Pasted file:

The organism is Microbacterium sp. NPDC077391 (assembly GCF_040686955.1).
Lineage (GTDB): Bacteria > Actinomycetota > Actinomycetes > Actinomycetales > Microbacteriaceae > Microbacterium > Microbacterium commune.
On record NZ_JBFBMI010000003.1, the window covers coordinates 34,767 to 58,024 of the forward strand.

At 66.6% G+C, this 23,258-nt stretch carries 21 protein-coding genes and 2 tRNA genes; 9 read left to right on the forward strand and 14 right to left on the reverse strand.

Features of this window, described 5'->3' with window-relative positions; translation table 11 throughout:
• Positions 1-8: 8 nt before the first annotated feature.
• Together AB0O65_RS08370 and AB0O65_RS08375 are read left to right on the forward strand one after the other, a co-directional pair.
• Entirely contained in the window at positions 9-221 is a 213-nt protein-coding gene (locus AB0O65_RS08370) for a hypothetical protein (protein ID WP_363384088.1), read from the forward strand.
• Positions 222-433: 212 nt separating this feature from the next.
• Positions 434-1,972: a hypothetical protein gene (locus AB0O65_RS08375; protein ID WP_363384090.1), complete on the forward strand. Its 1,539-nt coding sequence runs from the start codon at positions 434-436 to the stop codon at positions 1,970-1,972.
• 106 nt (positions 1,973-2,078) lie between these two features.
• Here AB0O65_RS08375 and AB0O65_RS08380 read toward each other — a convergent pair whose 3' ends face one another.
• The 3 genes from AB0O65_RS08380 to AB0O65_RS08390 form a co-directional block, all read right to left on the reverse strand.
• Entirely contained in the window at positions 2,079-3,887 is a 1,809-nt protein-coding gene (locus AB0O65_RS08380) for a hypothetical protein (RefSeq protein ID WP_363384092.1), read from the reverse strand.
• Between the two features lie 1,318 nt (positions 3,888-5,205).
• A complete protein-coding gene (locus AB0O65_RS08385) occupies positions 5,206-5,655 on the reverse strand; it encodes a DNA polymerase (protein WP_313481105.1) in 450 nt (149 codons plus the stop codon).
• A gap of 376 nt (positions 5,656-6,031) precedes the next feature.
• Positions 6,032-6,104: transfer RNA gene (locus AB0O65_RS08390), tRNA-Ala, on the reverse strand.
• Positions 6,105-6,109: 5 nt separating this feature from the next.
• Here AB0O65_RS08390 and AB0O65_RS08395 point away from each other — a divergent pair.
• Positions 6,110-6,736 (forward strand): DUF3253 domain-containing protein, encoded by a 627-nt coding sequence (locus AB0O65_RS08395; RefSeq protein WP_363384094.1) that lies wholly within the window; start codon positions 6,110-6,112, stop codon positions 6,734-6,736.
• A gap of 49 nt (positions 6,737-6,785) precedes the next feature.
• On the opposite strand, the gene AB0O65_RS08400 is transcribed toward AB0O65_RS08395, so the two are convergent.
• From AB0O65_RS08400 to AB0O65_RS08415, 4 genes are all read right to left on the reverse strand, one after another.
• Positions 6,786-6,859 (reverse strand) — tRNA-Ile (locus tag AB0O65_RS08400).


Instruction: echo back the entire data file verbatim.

The organism is Microbacterium sp. NPDC077391 (assembly GCF_040686955.1).
Lineage (GTDB): Bacteria > Actinomycetota > Actinomycetes > Actinomycetales > Microbacteriaceae > Microbacterium > Microbacterium commune.
On record NZ_JBFBMI010000003.1, the window covers coordinates 34,767 to 58,024 of the forward strand.

At 66.6% G+C, this 23,258-nt stretch carries 21 protein-coding genes and 2 tRNA genes; 9 read left to right on the forward strand and 14 right to left on the reverse strand.

Features of this window, described 5'->3' with window-relative positions; translation table 11 throughout:
• Positions 1-8: 8 nt before the first annotated feature.
• Together AB0O65_RS08370 and AB0O65_RS08375 are read left to right on the forward strand one after the other, a co-directional pair.
• Entirely contained in the window at positions 9-221 is a 213-nt protein-coding gene (locus AB0O65_RS08370) for a hypothetical protein (protein ID WP_363384088.1), read from the forward strand.
• Positions 222-433: 212 nt separating this feature from the next.
• Positions 434-1,972: a hypothetical protein gene (locus AB0O65_RS08375; protein ID WP_363384090.1), complete on the forward strand. Its 1,539-nt coding sequence runs from the start codon at positions 434-436 to the stop codon at positions 1,970-1,972.
• 106 nt (positions 1,973-2,078) lie between these two features.
• Here AB0O65_RS08375 and AB0O65_RS08380 read toward each other — a convergent pair whose 3' ends face one another.
• The 3 genes from AB0O65_RS08380 to AB0O65_RS08390 form a co-directional block, all read right to left on the reverse strand.
• Entirely contained in the window at positions 2,079-3,887 is a 1,809-nt protein-coding gene (locus AB0O65_RS08380) for a hypothetical protein (RefSeq protein ID WP_363384092.1), read from the reverse strand.
• Between the two features lie 1,318 nt (positions 3,888-5,205).
• A complete protein-coding gene (locus AB0O65_RS08385) occupies positions 5,206-5,655 on the reverse strand; it encodes a DNA polymerase (protein WP_313481105.1) in 450 nt (149 codons plus the stop codon).
• A gap of 376 nt (positions 5,656-6,031) precedes the next feature.
• Positions 6,032-6,104: transfer RNA gene (locus AB0O65_RS08390), tRNA-Ala, on the reverse strand.
• Positions 6,105-6,109: 5 nt separating this feature from the next.
• Here AB0O65_RS08390 and AB0O65_RS08395 point away from each other — a divergent pair.
• Positions 6,110-6,736 (forward strand): DUF3253 domain-containing protein, encoded by a 627-nt coding sequence (locus AB0O65_RS08395; RefSeq protein WP_363384094.1) that lies wholly within the window; start codon positions 6,110-6,112, stop codon positions 6,734-6,736.
• A gap of 49 nt (positions 6,737-6,785) precedes the next feature.
• On the opposite strand, the gene AB0O65_RS08400 is transcribed toward AB0O65_RS08395, so the two are convergent.
• From AB0O65_RS08400 to AB0O65_RS08415, 4 genes are all read right to left on the reverse strand, one after another.
• Positions 6,786-6,859 (reverse strand) — tRNA-Ile (locus tag AB0O65_RS08400).